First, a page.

sevsocagm1cKeith provided an enticing preview of the exhibition “The Remarkable Trees of Sevenoaks”, held in The Orangery at Knole House, from September 16th to October 12th 2014.  The aims are to highlight those trees that are significant because of their age, size, history, ecology, cultural or other association, beauty or other important feature, and to raise sevsocagm1bawareness of the need to protect this valuable heritage.

Keith’s ambitions for the project were very wide-ranging, with plans to involve local residents, including children, and particularly to focus on national and local ‘Champions’ – exceptional examples of their species because of their enormous size, great age, rarity or historical significance.

Many questions may not be resolved, for example regarding the tree in the hollow of which the orphan William Sevenoke may have been found; or the first set of seven oaks after which the town is allegedly named. Seouenaca was the name given in about 800 A.D. to a small chapel possibly near seven oaks in what is now Knole Park, but there are other contenders for this honour and there are 33 particularly fine “official” oaks in the district – including the eight on The Vine(above). Sevenoaks also has more than 250 heritage trees. Many fascinating tree-related facts can be explored in the Society’s newsletter of December 2013.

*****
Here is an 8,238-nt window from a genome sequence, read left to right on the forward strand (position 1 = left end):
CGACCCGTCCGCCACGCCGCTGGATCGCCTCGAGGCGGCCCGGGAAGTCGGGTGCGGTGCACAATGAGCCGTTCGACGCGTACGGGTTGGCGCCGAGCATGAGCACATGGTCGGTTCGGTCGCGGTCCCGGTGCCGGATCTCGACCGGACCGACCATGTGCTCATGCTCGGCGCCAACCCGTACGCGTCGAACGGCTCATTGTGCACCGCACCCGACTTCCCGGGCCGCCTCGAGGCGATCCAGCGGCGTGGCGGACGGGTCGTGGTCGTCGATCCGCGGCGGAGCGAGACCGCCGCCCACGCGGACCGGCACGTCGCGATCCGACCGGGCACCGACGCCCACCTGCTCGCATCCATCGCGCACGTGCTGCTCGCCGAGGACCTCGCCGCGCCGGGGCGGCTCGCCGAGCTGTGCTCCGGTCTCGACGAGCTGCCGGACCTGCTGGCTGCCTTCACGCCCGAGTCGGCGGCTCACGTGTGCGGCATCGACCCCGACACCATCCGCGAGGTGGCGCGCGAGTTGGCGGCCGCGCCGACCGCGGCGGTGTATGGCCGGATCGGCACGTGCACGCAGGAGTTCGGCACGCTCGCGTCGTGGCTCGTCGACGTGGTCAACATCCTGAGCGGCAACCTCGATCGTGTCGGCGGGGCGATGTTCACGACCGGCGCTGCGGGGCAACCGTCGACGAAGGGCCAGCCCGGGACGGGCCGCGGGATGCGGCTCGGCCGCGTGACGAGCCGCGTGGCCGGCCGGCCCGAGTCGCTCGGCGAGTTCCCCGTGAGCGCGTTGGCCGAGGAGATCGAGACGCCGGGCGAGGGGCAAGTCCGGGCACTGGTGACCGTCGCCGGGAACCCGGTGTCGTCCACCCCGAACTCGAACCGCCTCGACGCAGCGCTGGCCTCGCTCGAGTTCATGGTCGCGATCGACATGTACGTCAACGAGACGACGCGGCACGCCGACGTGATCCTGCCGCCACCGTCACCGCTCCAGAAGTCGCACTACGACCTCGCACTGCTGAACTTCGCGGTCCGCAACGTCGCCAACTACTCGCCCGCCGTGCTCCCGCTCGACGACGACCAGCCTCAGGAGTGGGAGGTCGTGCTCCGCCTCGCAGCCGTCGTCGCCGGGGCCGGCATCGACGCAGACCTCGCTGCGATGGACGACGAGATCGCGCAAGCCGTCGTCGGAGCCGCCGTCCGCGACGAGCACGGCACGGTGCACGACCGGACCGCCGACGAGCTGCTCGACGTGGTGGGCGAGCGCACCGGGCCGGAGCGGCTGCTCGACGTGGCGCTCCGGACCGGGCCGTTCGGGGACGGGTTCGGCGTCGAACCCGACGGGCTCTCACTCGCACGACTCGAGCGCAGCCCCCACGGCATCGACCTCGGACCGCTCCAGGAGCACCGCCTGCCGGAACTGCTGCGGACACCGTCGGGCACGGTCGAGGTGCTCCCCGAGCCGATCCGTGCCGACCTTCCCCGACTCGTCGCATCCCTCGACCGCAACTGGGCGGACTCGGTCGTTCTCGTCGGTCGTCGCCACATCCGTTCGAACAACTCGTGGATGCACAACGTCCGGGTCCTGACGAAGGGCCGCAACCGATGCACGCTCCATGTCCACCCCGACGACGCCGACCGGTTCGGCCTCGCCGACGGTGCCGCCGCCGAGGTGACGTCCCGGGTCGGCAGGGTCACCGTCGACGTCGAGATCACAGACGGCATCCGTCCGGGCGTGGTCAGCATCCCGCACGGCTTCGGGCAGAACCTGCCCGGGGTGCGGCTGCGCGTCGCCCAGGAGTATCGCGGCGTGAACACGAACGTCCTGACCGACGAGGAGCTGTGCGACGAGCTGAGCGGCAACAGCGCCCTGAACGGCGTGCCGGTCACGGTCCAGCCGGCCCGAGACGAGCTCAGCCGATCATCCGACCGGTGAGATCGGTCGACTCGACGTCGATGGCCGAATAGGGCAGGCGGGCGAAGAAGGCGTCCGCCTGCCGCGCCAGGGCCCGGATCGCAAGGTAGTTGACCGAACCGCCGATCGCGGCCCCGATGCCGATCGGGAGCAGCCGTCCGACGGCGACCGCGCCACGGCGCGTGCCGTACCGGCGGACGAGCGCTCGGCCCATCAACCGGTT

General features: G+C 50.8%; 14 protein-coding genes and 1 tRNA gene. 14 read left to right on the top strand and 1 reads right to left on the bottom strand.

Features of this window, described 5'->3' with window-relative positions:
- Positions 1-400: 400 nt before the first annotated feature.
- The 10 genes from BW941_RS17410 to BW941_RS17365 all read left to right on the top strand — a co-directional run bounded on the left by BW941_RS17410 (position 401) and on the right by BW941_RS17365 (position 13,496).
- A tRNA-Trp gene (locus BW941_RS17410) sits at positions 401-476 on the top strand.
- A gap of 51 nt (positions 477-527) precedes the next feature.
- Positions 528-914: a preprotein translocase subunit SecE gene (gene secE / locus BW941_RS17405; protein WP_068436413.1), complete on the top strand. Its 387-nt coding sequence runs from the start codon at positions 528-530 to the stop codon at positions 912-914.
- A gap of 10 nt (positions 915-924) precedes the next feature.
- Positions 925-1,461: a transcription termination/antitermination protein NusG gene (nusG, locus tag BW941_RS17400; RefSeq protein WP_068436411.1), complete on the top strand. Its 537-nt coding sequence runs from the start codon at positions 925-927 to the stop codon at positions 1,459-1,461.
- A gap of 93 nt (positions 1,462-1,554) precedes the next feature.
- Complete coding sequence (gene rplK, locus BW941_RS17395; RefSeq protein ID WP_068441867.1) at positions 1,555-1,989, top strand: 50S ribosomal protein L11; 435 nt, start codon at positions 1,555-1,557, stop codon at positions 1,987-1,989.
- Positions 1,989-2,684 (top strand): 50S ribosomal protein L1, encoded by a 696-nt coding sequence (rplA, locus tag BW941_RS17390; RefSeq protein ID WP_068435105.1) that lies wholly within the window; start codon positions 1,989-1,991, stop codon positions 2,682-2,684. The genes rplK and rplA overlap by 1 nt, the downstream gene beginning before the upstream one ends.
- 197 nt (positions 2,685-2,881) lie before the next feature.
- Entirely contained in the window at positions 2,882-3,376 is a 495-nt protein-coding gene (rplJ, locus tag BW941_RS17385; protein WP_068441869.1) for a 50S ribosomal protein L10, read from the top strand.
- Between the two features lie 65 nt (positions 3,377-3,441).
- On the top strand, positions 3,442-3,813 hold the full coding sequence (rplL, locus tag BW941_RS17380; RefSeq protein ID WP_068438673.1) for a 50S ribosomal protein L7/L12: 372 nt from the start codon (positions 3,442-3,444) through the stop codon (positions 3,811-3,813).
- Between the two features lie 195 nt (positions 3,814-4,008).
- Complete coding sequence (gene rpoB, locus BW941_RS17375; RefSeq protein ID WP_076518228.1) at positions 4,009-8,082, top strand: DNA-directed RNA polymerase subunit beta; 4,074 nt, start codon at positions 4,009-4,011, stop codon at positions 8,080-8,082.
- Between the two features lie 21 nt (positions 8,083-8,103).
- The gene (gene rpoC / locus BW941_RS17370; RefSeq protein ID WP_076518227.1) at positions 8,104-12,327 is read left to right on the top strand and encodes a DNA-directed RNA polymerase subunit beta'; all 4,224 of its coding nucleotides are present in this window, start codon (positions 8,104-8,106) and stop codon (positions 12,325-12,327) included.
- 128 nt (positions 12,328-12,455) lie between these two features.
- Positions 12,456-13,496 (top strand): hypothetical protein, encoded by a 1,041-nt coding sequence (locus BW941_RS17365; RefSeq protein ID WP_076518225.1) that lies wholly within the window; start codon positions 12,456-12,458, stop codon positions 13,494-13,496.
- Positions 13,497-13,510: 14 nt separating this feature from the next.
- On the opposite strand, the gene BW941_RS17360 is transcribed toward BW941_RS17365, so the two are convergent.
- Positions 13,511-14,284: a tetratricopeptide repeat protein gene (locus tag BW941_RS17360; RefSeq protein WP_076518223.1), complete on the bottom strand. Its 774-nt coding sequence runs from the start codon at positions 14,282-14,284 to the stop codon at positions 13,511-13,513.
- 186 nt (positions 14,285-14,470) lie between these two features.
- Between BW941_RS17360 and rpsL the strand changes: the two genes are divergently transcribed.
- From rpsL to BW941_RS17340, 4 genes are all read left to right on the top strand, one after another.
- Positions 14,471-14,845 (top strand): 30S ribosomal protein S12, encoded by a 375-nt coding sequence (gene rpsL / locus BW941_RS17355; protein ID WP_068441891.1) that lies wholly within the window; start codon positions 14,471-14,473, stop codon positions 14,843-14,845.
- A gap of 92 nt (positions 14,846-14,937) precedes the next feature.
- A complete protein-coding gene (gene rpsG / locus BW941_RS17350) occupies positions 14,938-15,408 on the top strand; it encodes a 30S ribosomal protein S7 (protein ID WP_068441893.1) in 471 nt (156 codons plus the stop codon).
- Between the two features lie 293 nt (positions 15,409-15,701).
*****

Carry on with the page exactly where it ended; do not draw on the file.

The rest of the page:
Photographs taken by Keith and Sevenoaks Camera Club feature trees in all seasons, quirky and misshapen trees, and trees from the many estates in and around the town. Another thread that can be followed is that of trees in art, for example Dante Gabriel Rossetti’s ‘The Bower Meadow’, the only example of an outdoor setting used by the painter when he selected Knole Park in 1850; Charles Essenhigh Corke’s “The Rhododendron and Azalea Garden”, 1908, at what is now West Heath school (below); and the trees of Underriver in Samuel Palmer’s ‘Golden Valley’.

Keith and Paul also highlighted the serious threats faced by our local trees: horse chestnut leaf miners which tunnel into leaves and cause them to look autumnal, the processionary moth caterpillar which will defoliate oaks, Asian longhorn beetle, hopefully eradicated after its recent local outbreak, ash die-back, acute oak decline and climate change (a rise in temperature will particularly affect beeches).

Legislation is in place to afford protection to a percentage of those trees and woodlands that offer amenity value in Sevenoaks. The legislation is in the form of conservation areas throughout the District (of which there are currently 42) and tree preservation orders (TPOs) of which there are currently over 900. The Council does its best to manage this rich biological inheritance for the people of the District today and also for future generations. There are many environmental pressures on trees. These range from pollution, drought, flooding and disease to new development – such as new roads and buildings – which are the biggest threat to the District’s trees.